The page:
object recognition. There were no identifiable differences between Singaporean college students
and their American counterparts; however, Singaporeans 60 years of age and older showed less
activity in that brain area than did Americans in the same age group. These results suggest that
even the neural circuitry for attending visual scenes is affected by culturally influenced
information processing over the long term.
What are the causes of this systematic cultural variation? Researchers in general maintain
that people internalize a specific pattern of attention through their experiences of living in a
given cultural environment. Some researchers maintain that exposure to culturally biased visual
representations such as paintings, drawings, and even photographs facilitate the internalization of
a specific pattern of attention. For example, East Asian painting masterpieces were found to be
more context rich than their Western counterparts. Furthermore, when asked to draw scenic
images, contemporary members of East Asian cultures were more likely than Westerners to draw
context-rich images. Other studies suggest that East Asian cultures emphasize a sense of
interdependence, whereas Westerner cultures emphasize a sense of independence regarding
interpersonal relationships and reasoning styles. Such cultural values may encourage culturally
adaptive patterns of attentionfor example, making Westerners more likely to see independent
objects in the scenes and Easterners more apt to see relationships and contexts that surround the
objects. In sum, these findings support the notion that cognitive experiences in the real world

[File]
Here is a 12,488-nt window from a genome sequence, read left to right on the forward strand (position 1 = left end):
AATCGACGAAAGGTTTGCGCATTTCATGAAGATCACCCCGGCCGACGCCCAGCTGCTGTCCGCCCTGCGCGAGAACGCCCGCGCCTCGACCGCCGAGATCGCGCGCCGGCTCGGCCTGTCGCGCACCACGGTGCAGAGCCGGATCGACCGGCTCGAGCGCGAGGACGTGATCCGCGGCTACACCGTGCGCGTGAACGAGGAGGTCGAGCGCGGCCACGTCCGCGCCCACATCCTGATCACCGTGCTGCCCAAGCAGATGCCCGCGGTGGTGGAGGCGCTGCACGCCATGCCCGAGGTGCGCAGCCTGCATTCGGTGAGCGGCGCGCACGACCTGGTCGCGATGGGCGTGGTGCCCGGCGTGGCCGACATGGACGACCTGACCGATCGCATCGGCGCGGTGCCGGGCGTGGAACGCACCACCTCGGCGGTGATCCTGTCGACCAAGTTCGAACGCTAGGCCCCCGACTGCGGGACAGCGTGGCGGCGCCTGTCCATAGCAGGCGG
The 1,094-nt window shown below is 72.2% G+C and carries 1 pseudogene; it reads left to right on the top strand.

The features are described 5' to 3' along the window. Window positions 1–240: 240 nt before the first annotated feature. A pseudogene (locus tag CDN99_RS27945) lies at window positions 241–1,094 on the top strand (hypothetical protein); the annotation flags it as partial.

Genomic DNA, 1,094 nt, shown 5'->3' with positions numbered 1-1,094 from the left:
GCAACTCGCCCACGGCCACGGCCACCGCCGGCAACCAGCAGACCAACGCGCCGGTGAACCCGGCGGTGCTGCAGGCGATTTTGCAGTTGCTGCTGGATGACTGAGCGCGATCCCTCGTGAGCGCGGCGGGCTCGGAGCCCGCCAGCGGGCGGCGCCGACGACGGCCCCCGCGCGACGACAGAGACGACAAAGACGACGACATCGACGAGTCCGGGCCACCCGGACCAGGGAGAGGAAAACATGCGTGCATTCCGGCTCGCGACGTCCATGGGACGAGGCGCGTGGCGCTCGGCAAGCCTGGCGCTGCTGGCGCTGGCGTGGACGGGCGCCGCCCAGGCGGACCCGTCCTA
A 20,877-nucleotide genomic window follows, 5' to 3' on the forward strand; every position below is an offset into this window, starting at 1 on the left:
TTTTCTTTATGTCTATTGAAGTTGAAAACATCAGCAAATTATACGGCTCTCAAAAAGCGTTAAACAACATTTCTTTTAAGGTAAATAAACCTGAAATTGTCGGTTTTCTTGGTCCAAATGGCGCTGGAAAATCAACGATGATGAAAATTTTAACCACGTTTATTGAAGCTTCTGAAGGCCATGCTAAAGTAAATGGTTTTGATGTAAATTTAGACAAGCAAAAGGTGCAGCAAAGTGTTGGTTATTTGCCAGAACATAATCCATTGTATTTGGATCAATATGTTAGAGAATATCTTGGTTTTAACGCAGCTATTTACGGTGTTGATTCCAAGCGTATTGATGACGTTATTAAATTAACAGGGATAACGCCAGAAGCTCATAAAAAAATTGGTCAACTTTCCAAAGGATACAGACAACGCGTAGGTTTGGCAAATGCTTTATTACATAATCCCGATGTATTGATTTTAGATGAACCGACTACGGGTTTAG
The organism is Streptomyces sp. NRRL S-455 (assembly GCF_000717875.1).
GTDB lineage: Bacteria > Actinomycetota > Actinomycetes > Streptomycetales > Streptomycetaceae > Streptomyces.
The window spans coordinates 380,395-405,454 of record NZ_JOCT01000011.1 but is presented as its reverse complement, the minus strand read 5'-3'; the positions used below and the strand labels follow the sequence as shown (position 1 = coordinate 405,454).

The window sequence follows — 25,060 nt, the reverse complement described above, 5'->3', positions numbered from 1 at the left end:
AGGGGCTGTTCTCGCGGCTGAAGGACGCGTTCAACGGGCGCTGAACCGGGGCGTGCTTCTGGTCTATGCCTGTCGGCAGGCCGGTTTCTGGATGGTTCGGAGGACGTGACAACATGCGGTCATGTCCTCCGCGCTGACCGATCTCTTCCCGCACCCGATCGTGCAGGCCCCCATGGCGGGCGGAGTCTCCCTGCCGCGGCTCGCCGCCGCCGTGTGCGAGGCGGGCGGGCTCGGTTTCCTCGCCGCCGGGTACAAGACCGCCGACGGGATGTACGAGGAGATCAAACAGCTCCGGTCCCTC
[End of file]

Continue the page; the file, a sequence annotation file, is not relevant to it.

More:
influence the processes of our visual systems.
Culture and Perception
Current research provides evidence of cultural influences on perception. These effects
have a variety of implications, not only for cognitive psychology, but also for social, cultural,
and personality psychology. The reasons are threefold. First, the cross-cultural examination of
human perception allows us to examine in what ways, and to what extent, our perception is
flexibly structured and influenced by systems associated with sociocultural experiences. Some
researchers maintain that basic visual processing exists independent of socio-culturally shared
beliefs. Their findings suggest that the physical and structural systems of visual perception are
sufficient for understanding human perception. Under the rubric of “newlook psychology,
Describe briefly however, other research indicates that our perceptions, even perceptions of so-
called neutral stimuli, are fully influenced by our knowledge structures, which in turn are based
on our experiences. However, the underlying processes have not been fully investigated, and
further research is necessary.
Second, social and cultural psychologists who have identified cultural variation in social
cognitionsuch as causal attribution, self-perception, judgment, inference, and categorization
have long awaited more objective measurements than previously existing quasiexperimental and
quasisurvey data collection, which was based mainly on participants self-reports. Current
technological advances allow cross-cultural researchers to scrutinize underlying processes of
these variations in human behaviors.
Finally, the theoretical frameworks of perception research do not sufficiently take into
account the functions of emotions, motivation, and psychological states. Since the emergence of
newlook psychology, however, substantial numbers of studies have suggested that such factors
Culture and Perception
play an important role in perceptual processes. Again, the findings of cultural influence on